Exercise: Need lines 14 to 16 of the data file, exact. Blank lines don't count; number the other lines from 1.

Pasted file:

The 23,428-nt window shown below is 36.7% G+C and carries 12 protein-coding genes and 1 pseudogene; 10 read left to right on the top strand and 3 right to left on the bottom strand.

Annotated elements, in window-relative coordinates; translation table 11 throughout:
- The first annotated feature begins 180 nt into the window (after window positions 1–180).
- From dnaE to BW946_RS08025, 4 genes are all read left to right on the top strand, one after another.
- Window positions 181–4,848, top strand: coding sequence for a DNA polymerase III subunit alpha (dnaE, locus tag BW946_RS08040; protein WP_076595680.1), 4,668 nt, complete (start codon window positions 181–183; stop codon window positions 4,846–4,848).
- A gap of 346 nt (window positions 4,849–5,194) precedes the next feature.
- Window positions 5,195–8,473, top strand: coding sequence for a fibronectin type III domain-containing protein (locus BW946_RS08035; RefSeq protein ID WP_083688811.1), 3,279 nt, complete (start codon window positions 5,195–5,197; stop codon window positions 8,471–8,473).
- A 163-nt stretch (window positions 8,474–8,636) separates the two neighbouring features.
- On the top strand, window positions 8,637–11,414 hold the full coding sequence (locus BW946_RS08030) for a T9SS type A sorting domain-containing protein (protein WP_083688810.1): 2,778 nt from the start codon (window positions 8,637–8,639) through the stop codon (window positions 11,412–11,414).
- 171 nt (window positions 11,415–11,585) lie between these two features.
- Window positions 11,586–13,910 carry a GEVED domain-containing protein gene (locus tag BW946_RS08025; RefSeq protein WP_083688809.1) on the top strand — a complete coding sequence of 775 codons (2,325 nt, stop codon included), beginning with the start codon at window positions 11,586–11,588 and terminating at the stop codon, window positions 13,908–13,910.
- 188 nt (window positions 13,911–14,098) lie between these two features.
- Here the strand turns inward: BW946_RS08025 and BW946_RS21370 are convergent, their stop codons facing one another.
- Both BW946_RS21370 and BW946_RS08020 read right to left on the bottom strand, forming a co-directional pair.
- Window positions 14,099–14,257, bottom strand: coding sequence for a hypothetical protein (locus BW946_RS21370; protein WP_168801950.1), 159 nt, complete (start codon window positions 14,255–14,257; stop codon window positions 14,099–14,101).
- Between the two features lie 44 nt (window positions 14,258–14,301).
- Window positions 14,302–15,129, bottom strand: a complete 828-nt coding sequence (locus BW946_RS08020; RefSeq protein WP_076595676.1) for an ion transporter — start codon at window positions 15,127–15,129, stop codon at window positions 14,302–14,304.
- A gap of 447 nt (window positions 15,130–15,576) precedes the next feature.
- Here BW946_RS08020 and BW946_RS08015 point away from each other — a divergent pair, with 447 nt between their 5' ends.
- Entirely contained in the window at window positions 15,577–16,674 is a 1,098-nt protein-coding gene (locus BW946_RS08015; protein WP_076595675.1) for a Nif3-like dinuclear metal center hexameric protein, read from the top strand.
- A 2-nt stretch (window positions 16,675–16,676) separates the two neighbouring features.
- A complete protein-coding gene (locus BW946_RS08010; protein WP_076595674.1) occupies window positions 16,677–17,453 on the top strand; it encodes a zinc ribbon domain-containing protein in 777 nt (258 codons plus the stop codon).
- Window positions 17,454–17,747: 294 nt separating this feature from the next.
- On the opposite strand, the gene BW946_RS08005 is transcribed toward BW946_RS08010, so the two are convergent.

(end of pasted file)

- Both BW946_RS21370 and BW946_RS08020 read right to left on the bottom strand, forming a co-directional pair.
- Window positions 14,099–14,257, bottom strand: coding sequence for a hypothetical protein (locus BW946_RS21370; protein WP_168801950.1), 159 nt, complete (start codon window positions 14,255–14,257; stop codon window positions 14,099–14,101).
- Between the two features lie 44 nt (window positions 14,258–14,301).